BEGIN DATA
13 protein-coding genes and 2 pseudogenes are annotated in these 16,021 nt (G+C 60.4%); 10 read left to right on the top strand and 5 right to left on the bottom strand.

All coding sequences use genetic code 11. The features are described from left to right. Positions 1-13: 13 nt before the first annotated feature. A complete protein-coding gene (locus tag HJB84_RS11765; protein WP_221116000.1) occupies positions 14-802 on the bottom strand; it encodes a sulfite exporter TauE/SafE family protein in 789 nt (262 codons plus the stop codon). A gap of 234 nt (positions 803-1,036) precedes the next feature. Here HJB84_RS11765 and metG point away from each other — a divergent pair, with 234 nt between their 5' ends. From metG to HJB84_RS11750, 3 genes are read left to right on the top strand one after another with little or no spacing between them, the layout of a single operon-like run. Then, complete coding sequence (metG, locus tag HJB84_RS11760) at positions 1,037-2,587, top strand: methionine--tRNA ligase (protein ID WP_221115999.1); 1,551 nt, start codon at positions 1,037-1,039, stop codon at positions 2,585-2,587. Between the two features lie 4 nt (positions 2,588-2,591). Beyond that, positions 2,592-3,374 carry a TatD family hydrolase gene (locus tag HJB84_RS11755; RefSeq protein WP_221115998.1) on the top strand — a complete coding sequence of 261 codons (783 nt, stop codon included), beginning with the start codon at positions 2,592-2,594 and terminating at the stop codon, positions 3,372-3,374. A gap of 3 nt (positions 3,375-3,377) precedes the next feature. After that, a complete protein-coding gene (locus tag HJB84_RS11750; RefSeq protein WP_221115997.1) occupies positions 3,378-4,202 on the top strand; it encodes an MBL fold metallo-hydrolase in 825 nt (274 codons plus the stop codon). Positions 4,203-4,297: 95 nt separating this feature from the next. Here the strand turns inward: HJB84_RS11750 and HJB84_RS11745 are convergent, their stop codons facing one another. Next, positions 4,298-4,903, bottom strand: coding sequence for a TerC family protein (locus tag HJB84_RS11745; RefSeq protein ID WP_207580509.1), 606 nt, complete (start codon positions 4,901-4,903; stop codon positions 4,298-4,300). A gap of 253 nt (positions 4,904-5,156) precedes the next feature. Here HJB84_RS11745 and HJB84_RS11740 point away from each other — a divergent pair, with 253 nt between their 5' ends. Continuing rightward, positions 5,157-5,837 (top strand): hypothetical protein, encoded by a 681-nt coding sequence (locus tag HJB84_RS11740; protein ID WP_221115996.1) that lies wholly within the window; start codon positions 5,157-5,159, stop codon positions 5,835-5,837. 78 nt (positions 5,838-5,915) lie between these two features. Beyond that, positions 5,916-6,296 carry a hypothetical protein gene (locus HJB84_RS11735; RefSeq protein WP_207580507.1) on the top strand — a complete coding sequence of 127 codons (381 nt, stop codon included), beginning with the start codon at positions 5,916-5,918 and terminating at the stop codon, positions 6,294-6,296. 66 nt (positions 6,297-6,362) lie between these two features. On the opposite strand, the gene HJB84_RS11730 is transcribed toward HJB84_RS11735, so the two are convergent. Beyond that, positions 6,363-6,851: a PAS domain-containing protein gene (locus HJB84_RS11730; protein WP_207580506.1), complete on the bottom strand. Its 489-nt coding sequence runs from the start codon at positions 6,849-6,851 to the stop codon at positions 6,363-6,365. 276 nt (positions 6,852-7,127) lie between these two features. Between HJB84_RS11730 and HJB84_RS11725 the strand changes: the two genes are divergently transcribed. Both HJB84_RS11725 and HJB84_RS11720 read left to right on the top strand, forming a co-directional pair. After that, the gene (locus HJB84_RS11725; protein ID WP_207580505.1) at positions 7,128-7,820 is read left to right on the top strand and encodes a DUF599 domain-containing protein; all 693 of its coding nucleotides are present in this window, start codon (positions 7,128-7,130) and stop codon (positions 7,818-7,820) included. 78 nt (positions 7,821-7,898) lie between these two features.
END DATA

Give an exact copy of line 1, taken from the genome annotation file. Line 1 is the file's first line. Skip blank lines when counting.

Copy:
13 protein-coding genes and 2 pseudogenes are annotated in these 16,021 nt (G+C 60.4%); 10 read left to right on the top strand and 5 right to left on the bottom strand.